It just struck me that the decade is coming to an end. The most incredible decade imaginable by most anyone’s (born before 1985) standards. It’s also marks a decade of netZoo and WOOZradio. The early days look really funny in retrospect.
Just for kicks, let’s take a look at some of the hilarity that masqueraded as my nascent web presence:
Comic Sans — already sick of the limited web-friendly fonts available, I played a silly trick on the world and used the font that never dare say its own name backwards, or, as one friend righteously recently put it: “Comic Sans is the Mark of The Beast. Shit, I even used it back in 2000 when I went with the Message board-blog hybrid approach (or something).
I wanted to have a list of choice links — but I didn’t want to show my hand in the open. Not amid all the other highly SEO’d meta tagged engaging content on my “home page” (joke). After 9/11 I was a bit more willing to lay it all out there, thought not with quite the hyperlinked artistry of some. Basically, to copy and paste, this is how my linkblock –er, brailleroll — looked in July 2001:
I was already well-rooted as a snobby lo-fi music buff with an emphasis on Chicago indie. BUT clearly inspired from my stint as Smithsonian Folkways webmaster, I decided to profile my then-favorite albums alongside REAL AUDIO clips. Hahahaha. Mind you, before the mp3 renaissance of the late 90’s, Real Audio streams and broadcast.com were the-coolest-things-ever-invented. Surely these songs sounded better in Comic Sans.
By ’02 I had mellowed a bit. Live365 offered streaming at higher bandwidths and I focused a bit more on WOOZradio (which in its 10+ year existence has yet to break even for a month. I pay to play your music). What I could never do now that I loved doing then was music listings of concerts that I would go to in Chicago (where I lived) if I could clone myself.
Laugh at me now — I hope you had half as much fun as I had looking back into the past. The CRAZY thing is that our Comic Sans’d, hacked-together framed message board history is only a decade old. Come to think of it I should have stuck with the blank slate blogging style (with illustrations) I switched to around New Years Eve 2000. I guess I’ve been blogging for a while (with a few years off in between). We’ll look at those middle-aughts later (the WordPress years). What a decade its been!
What silly blog skeletons are gathering dust in your archive?
Over the past few weeks of completely ignoring this blog and much else outside the scope of my work with Live Earth I’ve been swirling in social media madness surrounding our #lovetheclimate giveaway. It’s Global Climate week and we wanted to come up with a fun, positive way to get the word through to U.S. Senators that we need to pass a comprehensive climate bill. And soon. Preferably before the UNCCC in Copenhagen this December. Below are segments of my posts on the giveaway — I’d love it if you could share something. Either way, you’re welcome to enter.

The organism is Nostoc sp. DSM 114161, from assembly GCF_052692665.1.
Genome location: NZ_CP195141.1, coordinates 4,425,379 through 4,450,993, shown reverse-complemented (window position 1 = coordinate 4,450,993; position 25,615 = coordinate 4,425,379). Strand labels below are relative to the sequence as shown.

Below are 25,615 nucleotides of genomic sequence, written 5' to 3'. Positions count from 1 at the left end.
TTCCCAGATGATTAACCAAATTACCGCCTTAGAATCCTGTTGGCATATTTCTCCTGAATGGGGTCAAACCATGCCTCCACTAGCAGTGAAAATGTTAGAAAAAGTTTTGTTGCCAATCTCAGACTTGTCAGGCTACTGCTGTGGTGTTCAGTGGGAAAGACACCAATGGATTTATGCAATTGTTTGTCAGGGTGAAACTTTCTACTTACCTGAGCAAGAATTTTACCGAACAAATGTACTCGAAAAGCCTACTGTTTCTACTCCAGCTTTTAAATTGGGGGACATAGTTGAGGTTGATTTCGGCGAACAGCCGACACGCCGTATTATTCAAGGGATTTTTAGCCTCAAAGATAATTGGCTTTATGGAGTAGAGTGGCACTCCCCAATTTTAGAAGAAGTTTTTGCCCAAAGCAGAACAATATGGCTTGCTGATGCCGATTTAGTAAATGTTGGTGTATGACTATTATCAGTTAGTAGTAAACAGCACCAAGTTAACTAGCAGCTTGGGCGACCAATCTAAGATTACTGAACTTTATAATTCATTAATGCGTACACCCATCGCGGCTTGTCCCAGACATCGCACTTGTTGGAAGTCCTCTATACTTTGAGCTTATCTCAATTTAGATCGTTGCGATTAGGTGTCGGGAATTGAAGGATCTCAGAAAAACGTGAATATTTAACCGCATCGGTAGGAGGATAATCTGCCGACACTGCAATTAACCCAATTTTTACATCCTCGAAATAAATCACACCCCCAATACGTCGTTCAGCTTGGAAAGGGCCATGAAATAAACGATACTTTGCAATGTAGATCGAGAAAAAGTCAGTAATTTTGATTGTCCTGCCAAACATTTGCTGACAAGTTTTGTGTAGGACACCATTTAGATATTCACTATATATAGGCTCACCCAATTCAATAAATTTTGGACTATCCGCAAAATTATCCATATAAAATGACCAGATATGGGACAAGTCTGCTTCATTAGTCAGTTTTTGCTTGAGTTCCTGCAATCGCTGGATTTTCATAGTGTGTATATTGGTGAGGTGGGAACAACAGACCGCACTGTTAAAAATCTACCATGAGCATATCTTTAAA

We’ve received hundreds of incredible submissions answering the question: “What would the climate have to say if it were happy and healthy and had a voice?” and thanking our senators from a bright and sunny future for creating a world full of green jobs and renewable energy.
You don’t have to be in New York City to be a part of the many meetings, seminars, and discussions taking place during Climate Week. The Clinton Global Initiative is focusing on climate change, sustainable energy, and other global issues this week in its Fifth Annual Meeting, which is webcasting live. You can even ask question for the daily Plenary sessions via Twitter. Watch CGI09 live below (click here for the schedule).
A bit ironic that the latest – third annual – report from the Communication Workers of America Union is a whopping 20 megabites (could take an hour to download via a dialup connection). I’ve embedded the full PDF at the bottom of this post.
U.S. connection speeds have not improved significantly in the past year, according to the Union’s press release. The results of nearly 413,000 real-time Internet connection speed tests (conducted using widgets exactly like the one below) show that the United States continues to lag behind other countries for average upload and download speeds.
The average download speed of U.S. Internet connections is 5.1 megabits per second, significantly below the averages of countries like South Korea (20.1 mbps), Japan (16 mbps) and Sweden (12.7 mbps).